Assurance & The Objectivity Of The Covenant

Bret said It is the same kind of promise that was extended to Israel… both to the Israel of Israel and the Israel that was not of Israel. When considering the promise in light of knowing the whole story it is conditional to the reprobate and unconditional to the elect.

David responds,

Agreed, but then how does this establish personal assurance of salvation? The thing FV tries to do is to point to the sacraments and the covenant to establish assurance because they are supposed to be “objective”, but then it has a doctrine of the covenant that is conditional and includes reprobates, curses and the possibility of apostacy. But FV, not being a paragon of logical consistency, fails to see that it undercuts itself in making this very move.

David, I’m not FV so what I am about to say is my answer. I don’t know how the FV would answer it.

As a pastor I deal with two types of people when it comes to the issue of assurance. On the one hand I deal with believers, who realizing God’s great holiness and their own behavior in light of that holiness struggle haplessly for assurance regardless of how superior their Christian character is. They have trouble bringing themselves to believe that God can really forgive them. To these ‘naval gazer’ types
I first admonish them for looking so intently inwardly rather then outwardly but I also say, “Christ is for you and He has given the Sacraments to confirm that He really has forgiven you. Take and feast on Christ and know that you are accepted for the sake of the work for you of He who is conveyed to you in the Sacrament.” In short I emphasize the objectivity of the covenant. Luther made a move somewhat similar to this. When the devil would come to him and remind him of his great sins, Luther, being overwhelmed, would finally say, “It’s true, It’s true, but I’ve been baptized.” The covenant is objective.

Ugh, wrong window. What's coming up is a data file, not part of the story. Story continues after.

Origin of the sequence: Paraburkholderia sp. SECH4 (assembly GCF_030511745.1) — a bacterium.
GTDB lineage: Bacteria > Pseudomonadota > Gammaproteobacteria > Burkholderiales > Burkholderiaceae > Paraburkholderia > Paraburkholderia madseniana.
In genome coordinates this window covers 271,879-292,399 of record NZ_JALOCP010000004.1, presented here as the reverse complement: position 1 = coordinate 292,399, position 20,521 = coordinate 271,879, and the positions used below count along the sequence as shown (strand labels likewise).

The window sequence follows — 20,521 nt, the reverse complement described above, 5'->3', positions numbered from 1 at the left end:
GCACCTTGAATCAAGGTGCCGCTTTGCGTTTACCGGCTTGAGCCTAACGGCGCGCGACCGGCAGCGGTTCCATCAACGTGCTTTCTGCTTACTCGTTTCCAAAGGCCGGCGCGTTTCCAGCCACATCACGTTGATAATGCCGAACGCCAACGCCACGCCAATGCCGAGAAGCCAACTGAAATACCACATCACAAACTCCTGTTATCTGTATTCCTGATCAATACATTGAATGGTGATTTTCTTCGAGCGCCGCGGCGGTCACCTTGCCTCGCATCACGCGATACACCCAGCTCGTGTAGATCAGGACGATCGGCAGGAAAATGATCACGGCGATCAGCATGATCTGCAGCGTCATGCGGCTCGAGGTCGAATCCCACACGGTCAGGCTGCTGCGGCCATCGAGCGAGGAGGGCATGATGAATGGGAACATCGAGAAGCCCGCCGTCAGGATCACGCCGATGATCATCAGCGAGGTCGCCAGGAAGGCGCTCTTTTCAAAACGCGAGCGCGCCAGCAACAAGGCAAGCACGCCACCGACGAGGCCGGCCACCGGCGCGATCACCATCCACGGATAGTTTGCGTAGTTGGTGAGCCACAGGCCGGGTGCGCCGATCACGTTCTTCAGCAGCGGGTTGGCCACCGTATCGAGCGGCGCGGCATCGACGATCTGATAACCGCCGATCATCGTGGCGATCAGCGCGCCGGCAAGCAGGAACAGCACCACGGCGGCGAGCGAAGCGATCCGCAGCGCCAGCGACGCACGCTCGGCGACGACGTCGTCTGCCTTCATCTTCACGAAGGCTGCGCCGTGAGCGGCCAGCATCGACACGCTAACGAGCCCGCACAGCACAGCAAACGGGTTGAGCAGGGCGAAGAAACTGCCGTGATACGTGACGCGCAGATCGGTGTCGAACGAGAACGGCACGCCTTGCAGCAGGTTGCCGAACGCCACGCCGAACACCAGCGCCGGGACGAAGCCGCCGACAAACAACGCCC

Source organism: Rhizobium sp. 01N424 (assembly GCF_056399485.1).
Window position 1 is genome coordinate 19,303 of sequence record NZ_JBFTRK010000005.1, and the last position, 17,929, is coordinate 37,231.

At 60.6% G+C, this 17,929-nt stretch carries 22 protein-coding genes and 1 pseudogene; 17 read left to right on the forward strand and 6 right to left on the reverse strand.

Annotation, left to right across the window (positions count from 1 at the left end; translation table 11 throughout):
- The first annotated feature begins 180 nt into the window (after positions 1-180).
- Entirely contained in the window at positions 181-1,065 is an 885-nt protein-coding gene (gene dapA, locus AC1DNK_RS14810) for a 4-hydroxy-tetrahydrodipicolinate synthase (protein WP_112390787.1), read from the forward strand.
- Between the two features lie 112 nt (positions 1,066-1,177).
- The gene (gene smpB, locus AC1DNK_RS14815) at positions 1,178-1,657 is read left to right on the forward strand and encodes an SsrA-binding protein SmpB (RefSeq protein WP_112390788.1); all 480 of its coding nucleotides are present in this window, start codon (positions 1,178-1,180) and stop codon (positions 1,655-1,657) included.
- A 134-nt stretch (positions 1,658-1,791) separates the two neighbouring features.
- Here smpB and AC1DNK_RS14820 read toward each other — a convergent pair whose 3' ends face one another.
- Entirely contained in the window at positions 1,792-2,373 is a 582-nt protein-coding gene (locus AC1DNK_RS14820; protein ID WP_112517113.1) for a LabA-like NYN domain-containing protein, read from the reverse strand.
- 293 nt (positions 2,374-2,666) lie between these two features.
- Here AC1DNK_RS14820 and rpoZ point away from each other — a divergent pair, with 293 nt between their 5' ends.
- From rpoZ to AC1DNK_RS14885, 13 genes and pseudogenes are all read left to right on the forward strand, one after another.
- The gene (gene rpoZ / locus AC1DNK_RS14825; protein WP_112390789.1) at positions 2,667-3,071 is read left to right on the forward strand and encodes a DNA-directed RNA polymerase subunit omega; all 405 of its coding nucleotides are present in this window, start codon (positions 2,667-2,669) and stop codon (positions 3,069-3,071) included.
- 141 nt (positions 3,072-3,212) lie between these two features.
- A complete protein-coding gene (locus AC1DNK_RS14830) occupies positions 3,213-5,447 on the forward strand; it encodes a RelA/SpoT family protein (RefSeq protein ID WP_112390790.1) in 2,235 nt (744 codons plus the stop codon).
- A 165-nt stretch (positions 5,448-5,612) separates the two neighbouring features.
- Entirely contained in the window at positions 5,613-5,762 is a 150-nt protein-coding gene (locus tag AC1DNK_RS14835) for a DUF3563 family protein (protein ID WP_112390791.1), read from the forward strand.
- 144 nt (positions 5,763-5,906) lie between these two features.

On the other hand ministers have to deal with those in the congregation who need to hear a different emphasis because they are dispositionally relating to the covenant in a different manner. These are thus whose lives are characterized by a neglect of pursuit of holiness in favor or a pursuit of behavior that is inconsistent with a professing Christian. To these I need to remind them that the very same covenant that must be taken as rock solid assurance by the naval gazers is a covenant that offers no assurance to ‘the people of God’ who are acting like “dogs returning to their own vomit, and sows, having been bathed, to their rolling in mire.” Indeed that very same covenant that is a rock of assurance to the navel gazers who will look away from themselves to Jesus is a rock that will crush the libertines.

To the former I must tell them to rightly presume on grace. To the latter I must warn them of the danger of wrongly presuming on grace.

Now that can be made to look contradictory, as you have done above, but given how I’ve explained it, and given the fact that different people in the Church with different problems need to be spoken to differently I fail to see the contradiction.